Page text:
Living in New York, I have had to hear much chatter about the woeful ways of the New York Mets. The angst felt by their fans toward their beloved team is certainly understandable. At the risk of inflicting more wounds, I won’t go into events that have led to their frustration, particularly the ones over the past seven seasons. However, I am a little tired of the “woe is me” attitude that seems to prevail among Met fans. Of all the fans of Major League Baseball teams, they act as though nobody has had it as rough as them. I must admit it is a bit humourous at times to listen to them rant but at the same time, it does get old. So I decided to quantify which fans have been inflicted with the most misery over the course of their existence. I kept the list to five though it could have very easily been expanded to ten. Sorry Met fans, your team doesn’t cut it; in fact I would have a hard time picking them for my top ten. Here they are, in no particular order the UnFab Five:
Chicago Cubs: This franchise has been known as the Cubs since 1903 but it actually dates back to 1876 when they were known as the White Stockings. The last time the Cubbies appeared in the World Series was 1945 and the last time they won it was 1908. Since then, it has been nothing but losses and heartbreak for the fans of Wrigleyville and beyond. Since that 1945 series, the Cubs have captured four division titles and one Wild Card. They have yet to win a single playoff series. Oh, they have been close. They had a two games to none lead on the San Diego Padres in 1984 back when the divisional round was the best of five and the winner went to the Fall Classic. First, it was Steve Garvey taking Lee Smith deep to win Game 4 and then with the Cubs winning 3-2 in Game 5, Leon Durham‘s error in the bottom of the seventh inning opened the door to a four run inning allowing San Diego to prevail 6-3 and go to the World Series. Fast forward to 2003 and the team held a commanding 3 games to 1 lead over the Florida Marlins in the NLCS. This was, of course the Steve Bartman series in which the end result was Florida coming all the way back and advancing to the Series. Then there was 2008 when Chicago posted the best record in the National League at 97-64 only to be swept in the first round by the Los Angles Dodgers. Throughout their history, be it decades ago or a couple of years ago, there has been an endless array of second tier finishes. If you though the party for the Boston Red Sox was huge when they finally won it all in 2004, wait until the Cubs win the big one. Hopefully, that will happen before the next turn of the century.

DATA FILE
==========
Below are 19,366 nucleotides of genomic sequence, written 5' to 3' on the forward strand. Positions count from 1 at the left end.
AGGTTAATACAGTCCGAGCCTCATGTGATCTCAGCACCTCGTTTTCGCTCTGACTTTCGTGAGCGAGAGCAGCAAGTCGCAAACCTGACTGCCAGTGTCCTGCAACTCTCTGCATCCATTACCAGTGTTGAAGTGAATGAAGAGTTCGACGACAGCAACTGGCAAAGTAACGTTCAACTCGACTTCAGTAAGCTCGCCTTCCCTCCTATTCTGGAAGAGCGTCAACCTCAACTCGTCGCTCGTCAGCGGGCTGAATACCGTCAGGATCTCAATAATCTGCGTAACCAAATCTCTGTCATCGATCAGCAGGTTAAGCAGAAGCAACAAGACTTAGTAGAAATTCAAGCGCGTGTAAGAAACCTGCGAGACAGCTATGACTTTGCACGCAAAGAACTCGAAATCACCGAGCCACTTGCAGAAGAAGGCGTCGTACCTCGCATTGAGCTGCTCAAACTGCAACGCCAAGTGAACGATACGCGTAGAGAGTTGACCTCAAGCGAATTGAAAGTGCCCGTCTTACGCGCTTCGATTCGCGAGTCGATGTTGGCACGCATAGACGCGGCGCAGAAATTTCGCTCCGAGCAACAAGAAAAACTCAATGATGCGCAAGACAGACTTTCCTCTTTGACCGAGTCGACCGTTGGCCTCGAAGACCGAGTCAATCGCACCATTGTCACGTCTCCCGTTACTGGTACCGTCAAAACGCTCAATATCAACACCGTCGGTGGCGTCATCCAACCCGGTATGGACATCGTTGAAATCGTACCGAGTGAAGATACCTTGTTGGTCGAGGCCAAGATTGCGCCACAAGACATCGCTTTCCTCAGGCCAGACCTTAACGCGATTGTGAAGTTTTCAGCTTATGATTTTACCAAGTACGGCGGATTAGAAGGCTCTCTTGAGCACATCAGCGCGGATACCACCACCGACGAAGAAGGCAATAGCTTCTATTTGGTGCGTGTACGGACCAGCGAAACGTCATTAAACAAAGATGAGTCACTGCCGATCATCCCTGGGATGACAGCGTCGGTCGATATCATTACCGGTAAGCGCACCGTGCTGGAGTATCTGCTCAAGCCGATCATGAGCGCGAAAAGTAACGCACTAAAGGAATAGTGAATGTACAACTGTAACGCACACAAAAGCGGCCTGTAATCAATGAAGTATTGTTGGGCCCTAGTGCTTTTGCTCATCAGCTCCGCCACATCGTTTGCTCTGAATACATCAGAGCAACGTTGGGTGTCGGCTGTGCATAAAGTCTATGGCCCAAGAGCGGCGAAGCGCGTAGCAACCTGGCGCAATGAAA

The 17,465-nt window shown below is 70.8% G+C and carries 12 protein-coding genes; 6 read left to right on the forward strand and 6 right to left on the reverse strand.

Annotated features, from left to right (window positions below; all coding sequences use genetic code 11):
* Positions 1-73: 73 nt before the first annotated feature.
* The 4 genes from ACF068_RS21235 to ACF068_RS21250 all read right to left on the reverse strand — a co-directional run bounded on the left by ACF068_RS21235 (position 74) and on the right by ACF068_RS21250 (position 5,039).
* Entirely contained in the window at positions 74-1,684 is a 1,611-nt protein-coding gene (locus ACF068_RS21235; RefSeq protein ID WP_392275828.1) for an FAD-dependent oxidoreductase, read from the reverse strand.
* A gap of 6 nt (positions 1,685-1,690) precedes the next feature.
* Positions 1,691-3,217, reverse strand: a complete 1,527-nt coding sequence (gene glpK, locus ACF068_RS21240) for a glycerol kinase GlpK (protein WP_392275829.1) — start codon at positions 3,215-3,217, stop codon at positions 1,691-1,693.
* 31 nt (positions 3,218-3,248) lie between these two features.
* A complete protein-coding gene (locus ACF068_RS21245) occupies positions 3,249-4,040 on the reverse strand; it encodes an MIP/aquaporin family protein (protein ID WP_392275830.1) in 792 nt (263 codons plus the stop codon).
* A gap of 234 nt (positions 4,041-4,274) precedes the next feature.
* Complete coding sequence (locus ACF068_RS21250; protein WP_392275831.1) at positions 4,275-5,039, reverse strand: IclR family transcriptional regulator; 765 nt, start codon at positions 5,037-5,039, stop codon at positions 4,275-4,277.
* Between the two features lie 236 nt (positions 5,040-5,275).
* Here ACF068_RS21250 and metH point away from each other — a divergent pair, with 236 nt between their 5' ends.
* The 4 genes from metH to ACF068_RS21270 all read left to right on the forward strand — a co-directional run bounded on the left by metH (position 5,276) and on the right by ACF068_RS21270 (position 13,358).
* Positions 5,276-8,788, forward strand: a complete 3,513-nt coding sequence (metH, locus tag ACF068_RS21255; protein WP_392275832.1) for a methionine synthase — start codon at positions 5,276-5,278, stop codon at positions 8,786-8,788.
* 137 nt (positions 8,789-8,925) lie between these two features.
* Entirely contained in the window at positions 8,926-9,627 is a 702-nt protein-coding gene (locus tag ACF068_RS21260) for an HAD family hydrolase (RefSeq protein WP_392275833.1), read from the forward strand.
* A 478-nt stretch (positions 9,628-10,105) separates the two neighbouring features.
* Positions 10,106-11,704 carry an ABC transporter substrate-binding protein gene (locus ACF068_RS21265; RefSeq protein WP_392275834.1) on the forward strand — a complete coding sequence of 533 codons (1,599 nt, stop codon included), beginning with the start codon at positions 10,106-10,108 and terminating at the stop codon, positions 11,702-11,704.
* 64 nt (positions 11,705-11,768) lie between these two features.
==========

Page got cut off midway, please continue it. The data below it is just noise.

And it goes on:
Cleveland Indians: Although the Tribe enjoyed a great deal of success from the mid 1990’s to 2001, this is a franchise that has not won a World Series since 1948. Some of those playoff losses a decade or so ago are the stuff of legend…..and misery. They lost the 1997 Fall Classic in heart-breaking fashion when the Indians coughed up a 2-1 9th inning lead in Game 7 and lost in 11 innings. In 1999, they blew a two game to nothing lead against the Red Sox in the divisional round and lost in five as Pedro Martinez came out of the bullpen in the clincher and tossed six-no hit innings. After a string of dismal seasons, the 2007 club held a 3 games to 1 lead over Boston in the ALCS only to see the Sox make another historic comeback and evaporate Cleveland fans’ dreams once again. Since that year, the team has not finished above .500. Before their 1990’s surge, they were about as big a laughingstock in the game as you could find. In 1968, the Tribe finished in third place. They would not finish that high again in the standings until 1994. From 1978 through 1985, Cleveland would finish no higher than sixth place in the American League East. “Major League” came to theaters in 1989; too bad some of that magic didn’t rub off on the organization until five years later.